Empathy in clinical practice is an essential component of the doctor-patient relationship. This is the understanding of how another human being is feeling without going through the emotional rollercoaster yourself. Unfortunately, however, it is often lacking. Indeed, studies of medical undergraduate education reveal some evidence that there is a decline in empathy as students move through their training. This could be because the message that predominates now seems to be that doctors and healthcare professionals need to be detached if they want to remain professional. I think this is totally wrong and leads to poor patient experience as well as less effective doctors.
I believe that developing a broader skill of empathy for medical students is essential and it is a more realistic goal than urging them to be sympathetic or compassionate – which can be emotionally draining and even lead to clinician burnout. It is possible to teach empathy in medical school, if students are given the appropriate support and regulatory structures to follow as guides to best practice.
Empathy starts with curiosity and imagination. Doctors need to imagine being the patient undergoing the patient’s experience rather than imagining themselves undergoing the patient’s experience. The more sophisticated approach requires mental flexibility, an ability to regulate one’s emotions and to suppress one’s own perspective in the patient’s interests.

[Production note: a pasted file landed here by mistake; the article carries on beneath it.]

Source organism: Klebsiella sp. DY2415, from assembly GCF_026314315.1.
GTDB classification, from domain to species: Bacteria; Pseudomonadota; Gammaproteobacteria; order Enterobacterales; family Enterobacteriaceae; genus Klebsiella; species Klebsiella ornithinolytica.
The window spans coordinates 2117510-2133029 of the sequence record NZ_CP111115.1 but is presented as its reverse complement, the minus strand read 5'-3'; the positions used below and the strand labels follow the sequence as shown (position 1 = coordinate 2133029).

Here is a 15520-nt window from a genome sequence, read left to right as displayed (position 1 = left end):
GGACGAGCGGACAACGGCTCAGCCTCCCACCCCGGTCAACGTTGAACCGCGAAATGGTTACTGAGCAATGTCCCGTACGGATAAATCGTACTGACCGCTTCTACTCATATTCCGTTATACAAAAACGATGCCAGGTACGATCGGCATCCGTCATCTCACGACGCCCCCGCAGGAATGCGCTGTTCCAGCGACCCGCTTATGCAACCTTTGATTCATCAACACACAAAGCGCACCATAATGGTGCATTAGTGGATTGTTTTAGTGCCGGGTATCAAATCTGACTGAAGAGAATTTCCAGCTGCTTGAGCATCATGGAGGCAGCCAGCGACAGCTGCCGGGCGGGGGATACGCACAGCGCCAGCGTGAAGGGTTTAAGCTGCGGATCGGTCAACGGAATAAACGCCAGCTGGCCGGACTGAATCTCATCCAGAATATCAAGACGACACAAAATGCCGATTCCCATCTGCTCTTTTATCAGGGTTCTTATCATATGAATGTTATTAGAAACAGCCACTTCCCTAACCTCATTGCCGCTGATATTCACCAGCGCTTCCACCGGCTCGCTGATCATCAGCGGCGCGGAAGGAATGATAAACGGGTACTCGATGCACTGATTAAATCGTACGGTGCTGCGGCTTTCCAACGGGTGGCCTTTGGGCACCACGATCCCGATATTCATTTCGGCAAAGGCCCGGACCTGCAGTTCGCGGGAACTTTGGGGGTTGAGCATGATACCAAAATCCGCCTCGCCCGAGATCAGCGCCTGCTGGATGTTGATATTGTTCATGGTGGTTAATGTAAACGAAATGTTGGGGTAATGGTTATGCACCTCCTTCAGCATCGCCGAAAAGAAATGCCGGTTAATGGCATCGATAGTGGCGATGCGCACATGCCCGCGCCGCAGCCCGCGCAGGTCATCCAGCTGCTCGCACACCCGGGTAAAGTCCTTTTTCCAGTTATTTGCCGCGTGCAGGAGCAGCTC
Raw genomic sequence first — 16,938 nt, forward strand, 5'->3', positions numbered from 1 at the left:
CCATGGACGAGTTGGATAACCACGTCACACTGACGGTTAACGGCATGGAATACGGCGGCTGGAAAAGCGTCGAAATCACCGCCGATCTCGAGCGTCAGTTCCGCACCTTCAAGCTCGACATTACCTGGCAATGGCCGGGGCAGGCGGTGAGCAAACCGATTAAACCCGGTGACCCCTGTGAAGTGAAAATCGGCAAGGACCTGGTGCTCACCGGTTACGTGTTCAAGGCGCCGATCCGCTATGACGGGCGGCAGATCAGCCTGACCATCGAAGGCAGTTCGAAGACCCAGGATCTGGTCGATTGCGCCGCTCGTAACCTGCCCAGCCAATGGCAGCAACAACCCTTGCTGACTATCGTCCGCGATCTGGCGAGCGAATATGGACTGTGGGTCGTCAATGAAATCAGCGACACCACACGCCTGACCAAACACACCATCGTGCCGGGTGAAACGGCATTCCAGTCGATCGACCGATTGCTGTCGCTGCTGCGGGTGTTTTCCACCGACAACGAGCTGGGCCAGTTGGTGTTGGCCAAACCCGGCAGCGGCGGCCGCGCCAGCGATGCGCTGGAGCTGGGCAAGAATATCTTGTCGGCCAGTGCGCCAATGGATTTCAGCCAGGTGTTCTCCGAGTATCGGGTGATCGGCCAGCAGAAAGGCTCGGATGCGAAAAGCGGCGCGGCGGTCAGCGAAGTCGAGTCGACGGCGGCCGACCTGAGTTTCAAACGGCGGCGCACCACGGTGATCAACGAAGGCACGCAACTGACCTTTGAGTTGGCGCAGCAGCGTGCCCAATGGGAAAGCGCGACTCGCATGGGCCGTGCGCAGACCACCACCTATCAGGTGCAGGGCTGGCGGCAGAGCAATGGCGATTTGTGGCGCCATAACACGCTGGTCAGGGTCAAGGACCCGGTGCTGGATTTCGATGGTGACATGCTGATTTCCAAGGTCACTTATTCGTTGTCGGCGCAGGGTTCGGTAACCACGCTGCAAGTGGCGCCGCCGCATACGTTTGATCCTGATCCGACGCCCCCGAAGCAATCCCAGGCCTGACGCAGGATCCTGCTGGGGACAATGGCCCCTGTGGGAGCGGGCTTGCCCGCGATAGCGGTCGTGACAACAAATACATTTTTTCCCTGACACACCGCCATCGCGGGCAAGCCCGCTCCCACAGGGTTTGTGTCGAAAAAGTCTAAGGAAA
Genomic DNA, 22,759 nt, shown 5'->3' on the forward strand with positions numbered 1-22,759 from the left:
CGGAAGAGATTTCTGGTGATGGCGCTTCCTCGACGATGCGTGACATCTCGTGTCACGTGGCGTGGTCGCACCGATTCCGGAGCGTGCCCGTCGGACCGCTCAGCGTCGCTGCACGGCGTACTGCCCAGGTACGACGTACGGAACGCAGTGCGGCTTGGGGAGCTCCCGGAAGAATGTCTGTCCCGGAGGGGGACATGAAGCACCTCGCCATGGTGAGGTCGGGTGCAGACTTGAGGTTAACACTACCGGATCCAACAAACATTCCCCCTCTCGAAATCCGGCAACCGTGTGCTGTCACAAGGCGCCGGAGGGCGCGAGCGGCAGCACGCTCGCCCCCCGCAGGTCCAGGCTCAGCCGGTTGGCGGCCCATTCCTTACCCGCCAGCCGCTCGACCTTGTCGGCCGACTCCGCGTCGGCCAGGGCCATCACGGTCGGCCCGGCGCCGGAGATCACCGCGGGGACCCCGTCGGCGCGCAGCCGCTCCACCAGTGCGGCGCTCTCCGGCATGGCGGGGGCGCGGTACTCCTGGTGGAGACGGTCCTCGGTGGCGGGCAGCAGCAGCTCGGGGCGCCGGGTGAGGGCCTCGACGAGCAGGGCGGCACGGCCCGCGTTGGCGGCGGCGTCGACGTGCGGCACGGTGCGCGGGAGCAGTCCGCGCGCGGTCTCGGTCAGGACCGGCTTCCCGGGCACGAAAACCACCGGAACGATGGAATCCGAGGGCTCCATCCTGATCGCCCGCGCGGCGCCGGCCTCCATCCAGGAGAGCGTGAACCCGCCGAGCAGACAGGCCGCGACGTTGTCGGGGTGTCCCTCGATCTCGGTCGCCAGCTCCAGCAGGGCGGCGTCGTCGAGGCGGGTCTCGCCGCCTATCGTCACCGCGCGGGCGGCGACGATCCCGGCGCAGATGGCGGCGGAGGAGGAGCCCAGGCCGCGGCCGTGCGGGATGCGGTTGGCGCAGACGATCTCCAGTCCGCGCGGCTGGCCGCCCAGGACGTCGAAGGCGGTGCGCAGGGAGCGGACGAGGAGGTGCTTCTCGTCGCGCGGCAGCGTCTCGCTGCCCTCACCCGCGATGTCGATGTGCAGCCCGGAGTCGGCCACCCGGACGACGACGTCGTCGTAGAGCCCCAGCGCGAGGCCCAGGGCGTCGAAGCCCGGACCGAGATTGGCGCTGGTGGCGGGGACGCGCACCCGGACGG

The context is very important obviously, and empathy is not something you can jam into a 6 minutes doctor’s appointment. It needs time to be effective.
As a former practising GP, I am convinced that family doctors struggle to maintain feelings of empathy towards patients not because they don’t want to, but because they don’t have enough time to engage with patients in any meaningful way. Instead, they have to be focused on measurements of efficiency and targets.
Those that do manage to find the time to use empathy as a valuable tool must also be supported. Empathy is still emotionally challenging and can overload a busy doctor. Peer to peer support is one way to ensure that doctors feel that they can offload worries or extra strain. I also think that supported supervision should be available to doctors as a matter of course, as it already is to psychologists and nurses. This kind of overview, with timely interventions when needed, is extremely helpful. Doctors should also be able to reach out to mentors on a formal or informal basis.
If we don’t take steps to address the empathy deficit, then the problem will only get worse as we face challenges like the ageing population. More elderly people who may have difficulties including dementia, will need the kind of understanding that comes with empathy. Empathy, unlike syrupy compassion, is also an active word which implies action. It is not enough to be concerned for someone – you also have to do something to make a difference and improve the outcome.
The full article ran in the Journal of the Royal Society of Medicine